By: Patrick W. McGovern
On August 27, 2015, in a long-awaited and 3-2 decision, the National Labor Relations Board announced a new, lowered standard for determining whether a business is a joint employer of a work force hired by a separate employer for purposes of the NLRA. Browning-Ferris,
32-RC-109684 (Aug. 27, 2015). Prior to Browning-Ferris,
the test for joint employer status was whether the entity actually exercised direct and immediate control over the union-represented employees and had sufficient control over their terms and conditions of employment. Under the prior standard the Board would find against joint employer status where the business was careful not to behave like the employees’ employer, and either avoided entirely direct instruction of employees as to their work performance, or provided only “limited and routine” instruction.
overrules decades of case law precedent, introduces a lower threshold for a finding of joint employer status, and allows the Board to find that an entity is a joint employer of a workforce if the entity satisfies a two-prong test. First, the entity must meet the common law definition of employer, in that it must have the right to control employees’ essential terms and conditions of employment, but need not actually exercise this control. The Board describes this inquiry as “not always a simple task.” Second, the entity must share or codetermine “those matters governing the essential terms and conditions of employment.” Regarding the second prong of the test, the NLRB will evaluate on a case-by-case basis the extent to which the entity shares control over and codetermines working terms and conditions. The Board declined to provide employers a “quick, definitive formula as a comprehensive answer” but stated that this area of the law will require an evolutionary process for its rational response” considering the “total factual context … in light of the pertinent common-law agency principles.” However, the Board clarified that it will not require proof of direct control over working conditions, and that indirect and even potential control will suffice to make the entity a joint employer. The entity found to be a joint employer will be required to bargain with the employees’ union, but only over those terms and conditions of employment over which it has retained control.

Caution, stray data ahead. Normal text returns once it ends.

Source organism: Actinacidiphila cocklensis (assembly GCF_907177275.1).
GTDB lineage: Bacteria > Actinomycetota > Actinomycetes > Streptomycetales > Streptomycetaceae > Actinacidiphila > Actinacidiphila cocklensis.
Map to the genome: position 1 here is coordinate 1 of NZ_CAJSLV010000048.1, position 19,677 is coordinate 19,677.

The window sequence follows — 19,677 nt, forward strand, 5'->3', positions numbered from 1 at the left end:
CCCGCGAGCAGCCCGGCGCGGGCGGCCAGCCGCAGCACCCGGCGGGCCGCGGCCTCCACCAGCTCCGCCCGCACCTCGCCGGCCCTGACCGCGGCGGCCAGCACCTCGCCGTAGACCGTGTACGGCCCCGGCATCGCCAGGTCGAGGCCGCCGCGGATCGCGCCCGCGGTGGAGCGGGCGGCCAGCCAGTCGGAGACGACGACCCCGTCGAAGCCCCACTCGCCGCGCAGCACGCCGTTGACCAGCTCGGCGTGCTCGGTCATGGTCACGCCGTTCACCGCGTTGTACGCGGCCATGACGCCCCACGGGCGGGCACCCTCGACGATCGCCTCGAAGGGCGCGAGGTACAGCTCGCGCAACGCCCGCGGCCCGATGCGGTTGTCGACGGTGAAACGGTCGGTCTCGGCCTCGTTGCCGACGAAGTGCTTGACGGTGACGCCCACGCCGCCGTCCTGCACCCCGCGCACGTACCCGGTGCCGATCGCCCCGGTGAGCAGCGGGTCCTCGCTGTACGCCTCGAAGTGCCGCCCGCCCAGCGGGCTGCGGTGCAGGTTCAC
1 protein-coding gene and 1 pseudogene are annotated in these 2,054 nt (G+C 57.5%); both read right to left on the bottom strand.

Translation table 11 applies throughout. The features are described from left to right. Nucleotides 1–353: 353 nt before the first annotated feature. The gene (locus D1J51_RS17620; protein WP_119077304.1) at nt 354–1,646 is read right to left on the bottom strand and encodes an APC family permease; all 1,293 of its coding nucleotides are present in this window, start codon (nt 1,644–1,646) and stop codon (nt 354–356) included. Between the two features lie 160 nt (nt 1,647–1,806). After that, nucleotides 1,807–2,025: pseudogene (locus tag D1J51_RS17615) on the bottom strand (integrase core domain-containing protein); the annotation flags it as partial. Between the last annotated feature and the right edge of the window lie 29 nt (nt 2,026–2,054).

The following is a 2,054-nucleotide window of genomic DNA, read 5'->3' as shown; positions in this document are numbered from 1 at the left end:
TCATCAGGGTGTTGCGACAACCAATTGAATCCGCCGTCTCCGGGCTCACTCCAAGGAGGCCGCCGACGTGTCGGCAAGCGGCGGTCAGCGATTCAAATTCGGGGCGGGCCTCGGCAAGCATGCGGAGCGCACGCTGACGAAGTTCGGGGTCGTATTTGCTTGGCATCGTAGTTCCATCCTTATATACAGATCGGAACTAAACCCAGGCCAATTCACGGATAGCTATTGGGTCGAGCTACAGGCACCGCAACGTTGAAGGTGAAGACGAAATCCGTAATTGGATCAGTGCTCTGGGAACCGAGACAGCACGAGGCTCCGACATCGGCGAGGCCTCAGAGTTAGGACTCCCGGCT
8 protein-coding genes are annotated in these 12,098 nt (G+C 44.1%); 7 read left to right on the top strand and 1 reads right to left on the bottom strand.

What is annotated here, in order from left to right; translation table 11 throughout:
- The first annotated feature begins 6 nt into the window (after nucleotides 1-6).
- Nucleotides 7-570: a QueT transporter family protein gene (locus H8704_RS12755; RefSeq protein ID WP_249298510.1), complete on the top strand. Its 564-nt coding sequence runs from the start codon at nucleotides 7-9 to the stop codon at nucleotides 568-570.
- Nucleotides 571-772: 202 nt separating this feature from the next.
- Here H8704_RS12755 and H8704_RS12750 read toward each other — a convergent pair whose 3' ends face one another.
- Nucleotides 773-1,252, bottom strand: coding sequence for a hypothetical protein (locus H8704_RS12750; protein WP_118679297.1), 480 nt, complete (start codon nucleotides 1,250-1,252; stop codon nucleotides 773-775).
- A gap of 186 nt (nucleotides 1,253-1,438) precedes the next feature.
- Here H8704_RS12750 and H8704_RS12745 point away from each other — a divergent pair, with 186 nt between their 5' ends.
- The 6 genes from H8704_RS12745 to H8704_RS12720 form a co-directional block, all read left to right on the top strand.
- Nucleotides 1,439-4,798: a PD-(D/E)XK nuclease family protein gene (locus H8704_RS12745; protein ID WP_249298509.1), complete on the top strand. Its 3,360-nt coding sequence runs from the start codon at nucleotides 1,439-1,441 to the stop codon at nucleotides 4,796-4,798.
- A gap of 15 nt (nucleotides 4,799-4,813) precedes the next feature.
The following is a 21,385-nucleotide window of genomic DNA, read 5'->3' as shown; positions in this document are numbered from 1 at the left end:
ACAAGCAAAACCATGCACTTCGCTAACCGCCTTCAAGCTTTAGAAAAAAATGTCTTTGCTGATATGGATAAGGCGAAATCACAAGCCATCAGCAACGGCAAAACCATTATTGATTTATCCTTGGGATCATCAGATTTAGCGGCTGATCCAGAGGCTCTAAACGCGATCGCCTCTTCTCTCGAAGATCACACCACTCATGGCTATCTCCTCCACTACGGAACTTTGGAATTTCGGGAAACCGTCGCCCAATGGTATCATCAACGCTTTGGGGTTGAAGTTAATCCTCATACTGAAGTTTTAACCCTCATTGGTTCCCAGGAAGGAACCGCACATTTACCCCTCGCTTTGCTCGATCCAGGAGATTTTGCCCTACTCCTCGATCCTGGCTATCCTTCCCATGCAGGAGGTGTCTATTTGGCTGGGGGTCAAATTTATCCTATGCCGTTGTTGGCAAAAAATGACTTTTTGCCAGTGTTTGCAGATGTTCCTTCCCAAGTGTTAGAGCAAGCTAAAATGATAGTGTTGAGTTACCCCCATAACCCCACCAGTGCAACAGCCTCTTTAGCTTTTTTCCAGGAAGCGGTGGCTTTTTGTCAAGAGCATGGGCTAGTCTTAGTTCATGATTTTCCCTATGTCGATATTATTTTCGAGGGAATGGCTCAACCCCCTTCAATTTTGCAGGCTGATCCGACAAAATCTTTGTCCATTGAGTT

The NLRB reversed the Regional Director’s finding that Browning-Ferris did not control or codetermine the daily work of sorters, screen cleaners and housekeepers who were employed by a staffing agency and assigned to work at Browning-Ferris’ production facility. Despite Browning-Ferris’ lack of direct control over the employees’ day-to-day terms and conditions of employment, the Board still found that Browning-Ferris was a joint employer because it indirectly codetermined employee wages, hours and other conditions of employment, through its contract with the staffing agency, and its enforcement of production standards and setting of work hours and shifts for the temporary agency’s employees.
The implications of the new Browning-Ferris
test may reach well beyond a business’s relationship with a temporary staffing agency and affect the relationship between franchisors and their franchisees, and other business relationships where one party reserves contractual rights that potentially or in fact affect the working terms and conditions of the employees of the business partner. For additional guidance on the new joint employer test and what it means for your business plans, please contact Patrick W. McGovern, Esq., email@example.com, 973.535.7129.